The girls are getting so big and we are moving them to the hen house on Monday. With the heat lamp, and warmer nighttime temperatures, they will be fine in their new home. The brooder, which is not really a brooder at all but a galvanized tub, is just too small for all of them anymore. They are staring to bicker too much about space and food. The NY Times writer described chickens as, "savage and prehistoric, a fluffier breed of lizard". I would have to agree. They bite at each other and now they are pecking at me! Dolly and Bruiser in particular. I am hoping that with a whole lot more room they will leave each other alone until they can all go outside and play in the yard!

Speaking of the yard, the coop is finally finished! Completely finished. Screened in, tightened up and fully functional. In a few weeks, the girls can take time outside, according to what has become my chicken bible. "Keep Chickens!" by a lady here in Portland has become nearly daily reading. I watch the girls grow and then read about what is coming next. This is no easy task, this chicken keeping business. I sent Jenn a text message last night after the last creature had been fed and watered, and the garden had a drink too. I told her this was going to be a working summer instead of a fun filled one like we had last year. No long road trips, no week in LA or one in NYC. We are going to be home bodies. We will travel when the farm has been put to bed in the fall, as long as we can find reliable help with the dog, cats, and yardbirds!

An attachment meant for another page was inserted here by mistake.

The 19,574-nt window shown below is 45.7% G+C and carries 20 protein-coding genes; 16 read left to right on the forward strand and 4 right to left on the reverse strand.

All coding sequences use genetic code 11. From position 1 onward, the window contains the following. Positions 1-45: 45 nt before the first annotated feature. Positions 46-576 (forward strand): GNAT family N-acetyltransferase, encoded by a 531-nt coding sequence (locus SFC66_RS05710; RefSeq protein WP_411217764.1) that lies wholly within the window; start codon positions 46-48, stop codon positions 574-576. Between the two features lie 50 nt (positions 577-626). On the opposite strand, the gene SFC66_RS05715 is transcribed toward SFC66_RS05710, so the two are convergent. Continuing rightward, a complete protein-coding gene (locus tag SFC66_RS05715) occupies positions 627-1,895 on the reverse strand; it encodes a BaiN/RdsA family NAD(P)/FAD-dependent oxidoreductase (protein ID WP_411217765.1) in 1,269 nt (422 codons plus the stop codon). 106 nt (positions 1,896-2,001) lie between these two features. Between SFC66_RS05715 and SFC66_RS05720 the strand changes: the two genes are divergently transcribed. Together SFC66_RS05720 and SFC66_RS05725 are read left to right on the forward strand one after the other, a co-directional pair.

The journey continues...

Tuesday, May 5, 2009

When Will It End

Stalled by rain, and procrastination. But, the starts are healthy and so are the chicks.

The birds are growing so fast now. They have so many of their adult feathers. Even the little girls. Dolly, Buffy, and Bruiser should be able to live outside before too long. In the hen house, but not yet big enough for the run. I can't wait for all of them to be able to take their first walk outside. Seems really wrong for them to only have their feet in scratch, and on newspapers. I took the brooder out on Sunday so the girls could work on their tans. It is a shame that the weather has been so wet and cold. I would like for them to be outside a bit more.

We had the chance, for a few hours on Sunday to plant. Jenn and our friend Cole decided to re arrange the garage instead. Instead of guilting our other two brunch guests into helping me get some things in the ground, we just watched them, and video tapped them bantering back and forth about what should go where. Very funny.